One Person Positive Handling
One Person Positive Handling is inherently dangerous and can not be recommended. Often a teaching assistant in a school will be working on a one-to-one basis with a child who has particular needs associated with emotional or behavioural difficulties.
Sometimes, such a child will present with potentially harmful behaviours such as trying to hurt themselves, or the adult who is looking after them or by fighting with other children. Often, when they descend into crisis, they will be exceptionally disruptive and risk disrupting the behaviour of other children at the school.
Where a worker is on their own, and may be at risk, the Health and Safety Executive would define that person as a Lone Worker and would suggest that they are particularly vulnerable:
There are some high-risk activities where at least one other person may need to be present. Examples include working in the health and social care sector dealing with unpredictable client behaviour and situations.
This is One Person Positive Handling. On one of our courses we met a team who were working on a large school site which covered many acres. At times, while involved in activities, a staff member could be supervising children in a remote location – such as the stables in one corner of the site, many hundreds of yards from the main school. The staff were being issued with mobile phones to use to call for assistance if someone was injured or there was an incident with a pupil. The only problem was that the site – being rural – had notoriously bad cell signal…and the stables were in a black spot!
Provisions for supervising and assisting lone workers in an emergency should be carefully thought-through and plans to safeguard those staff should be in place.
Where there is violence involved in an incident, then attempting to get control of another human being, when they do not accept that control, is an inherently dangerous activity which is fraught with hazards. Gaining control of a person by oneself demands an exceptional level of skill and can not be recommended to any but those with a very high level of training and competence and where the risks of not intervening are considerable. In a following article, we will discuss the minimum number of people needed for safety in such an incident.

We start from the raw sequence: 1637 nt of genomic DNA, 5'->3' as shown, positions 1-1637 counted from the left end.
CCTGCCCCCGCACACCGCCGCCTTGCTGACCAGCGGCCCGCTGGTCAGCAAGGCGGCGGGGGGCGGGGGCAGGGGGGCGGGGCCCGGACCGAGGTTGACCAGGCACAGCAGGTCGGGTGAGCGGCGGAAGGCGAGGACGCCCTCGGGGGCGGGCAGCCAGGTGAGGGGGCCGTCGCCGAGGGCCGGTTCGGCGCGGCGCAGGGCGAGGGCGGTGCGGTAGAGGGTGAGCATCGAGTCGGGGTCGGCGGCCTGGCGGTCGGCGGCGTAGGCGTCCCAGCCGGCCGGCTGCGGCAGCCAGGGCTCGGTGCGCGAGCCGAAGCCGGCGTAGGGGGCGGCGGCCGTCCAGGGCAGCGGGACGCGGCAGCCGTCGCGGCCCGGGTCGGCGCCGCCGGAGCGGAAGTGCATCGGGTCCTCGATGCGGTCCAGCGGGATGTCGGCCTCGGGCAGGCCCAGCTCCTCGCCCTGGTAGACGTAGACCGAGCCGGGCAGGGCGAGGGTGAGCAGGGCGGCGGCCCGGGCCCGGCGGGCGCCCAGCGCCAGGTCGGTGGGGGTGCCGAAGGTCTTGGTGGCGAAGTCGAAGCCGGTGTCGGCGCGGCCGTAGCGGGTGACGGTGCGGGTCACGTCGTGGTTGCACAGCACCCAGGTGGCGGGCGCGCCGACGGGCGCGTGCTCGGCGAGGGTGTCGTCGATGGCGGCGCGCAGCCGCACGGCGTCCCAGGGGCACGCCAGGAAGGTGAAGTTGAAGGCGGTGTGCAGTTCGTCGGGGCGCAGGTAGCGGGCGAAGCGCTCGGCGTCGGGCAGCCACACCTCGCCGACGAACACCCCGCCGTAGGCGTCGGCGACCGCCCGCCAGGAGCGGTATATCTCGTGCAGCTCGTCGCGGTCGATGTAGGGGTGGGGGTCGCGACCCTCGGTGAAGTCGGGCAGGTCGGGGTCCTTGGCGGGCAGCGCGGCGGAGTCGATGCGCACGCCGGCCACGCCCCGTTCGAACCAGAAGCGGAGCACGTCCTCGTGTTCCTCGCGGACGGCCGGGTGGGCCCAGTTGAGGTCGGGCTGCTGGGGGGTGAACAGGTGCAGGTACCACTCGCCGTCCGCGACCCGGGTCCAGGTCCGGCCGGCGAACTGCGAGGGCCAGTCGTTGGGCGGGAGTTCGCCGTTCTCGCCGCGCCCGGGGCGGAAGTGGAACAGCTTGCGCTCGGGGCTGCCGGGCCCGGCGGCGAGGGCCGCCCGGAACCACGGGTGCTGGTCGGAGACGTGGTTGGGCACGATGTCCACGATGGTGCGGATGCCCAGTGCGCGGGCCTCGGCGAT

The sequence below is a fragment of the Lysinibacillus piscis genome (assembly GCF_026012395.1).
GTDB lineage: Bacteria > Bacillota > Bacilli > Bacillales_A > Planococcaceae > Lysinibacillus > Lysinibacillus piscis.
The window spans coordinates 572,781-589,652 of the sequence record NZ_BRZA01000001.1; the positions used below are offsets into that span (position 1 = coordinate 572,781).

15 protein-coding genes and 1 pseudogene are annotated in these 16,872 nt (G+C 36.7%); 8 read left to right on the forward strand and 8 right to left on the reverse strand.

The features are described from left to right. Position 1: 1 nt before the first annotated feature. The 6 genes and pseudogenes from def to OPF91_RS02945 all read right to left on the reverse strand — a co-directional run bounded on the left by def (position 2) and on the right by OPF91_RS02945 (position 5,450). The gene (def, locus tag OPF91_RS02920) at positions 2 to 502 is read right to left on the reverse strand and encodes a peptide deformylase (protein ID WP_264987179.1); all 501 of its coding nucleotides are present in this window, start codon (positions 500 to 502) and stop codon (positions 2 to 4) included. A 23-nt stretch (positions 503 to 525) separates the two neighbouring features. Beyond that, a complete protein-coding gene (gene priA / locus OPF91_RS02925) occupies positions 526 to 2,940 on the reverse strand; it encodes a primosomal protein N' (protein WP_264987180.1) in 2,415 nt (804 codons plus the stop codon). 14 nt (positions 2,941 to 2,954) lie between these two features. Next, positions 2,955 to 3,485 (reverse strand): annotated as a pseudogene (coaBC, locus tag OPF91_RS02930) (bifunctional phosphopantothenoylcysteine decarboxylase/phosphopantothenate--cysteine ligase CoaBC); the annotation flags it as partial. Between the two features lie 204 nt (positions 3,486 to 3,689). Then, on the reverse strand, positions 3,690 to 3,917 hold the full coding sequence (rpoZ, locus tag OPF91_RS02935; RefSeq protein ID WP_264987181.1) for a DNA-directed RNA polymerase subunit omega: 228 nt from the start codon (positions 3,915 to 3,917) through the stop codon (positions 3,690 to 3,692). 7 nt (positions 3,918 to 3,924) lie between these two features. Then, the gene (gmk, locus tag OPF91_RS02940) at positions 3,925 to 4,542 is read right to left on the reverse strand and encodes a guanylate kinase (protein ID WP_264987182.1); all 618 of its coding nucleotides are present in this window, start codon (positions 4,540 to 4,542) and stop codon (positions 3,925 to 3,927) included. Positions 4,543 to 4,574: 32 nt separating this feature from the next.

In discussing with a solo worker recently what her thoughts about her responsibilities and duties might be in a crisis situation like during One Person Positive Handling, I was reminded of a point one of my own mentors in conflict management training, Mr. Tony Torres, used to make. He would put a powerpoint slide up at the beginning of his training sessions which simply had two characters on it:
After a brief discussion of safety during training he would describe how for each individual, regardless of their commitment, dedication, bravery, stubbornness or other personal virtues, it comes down to one essential decision-making point:
“Be sensible, you only have one asterisk”
Reference: HSE Lone Working Guidance
Gerard O’Dea is a conflict management, personal safety and physical interventions training consultant and always advises against One Person Positive Handling. He is the training director for Dynamis, a specialist in personal safety and violence reduction initiatives and the European Adviser for ‘Verbal Defense and Influence’, a global programme which addresses the spectrum of human conflict. www.dynamis.training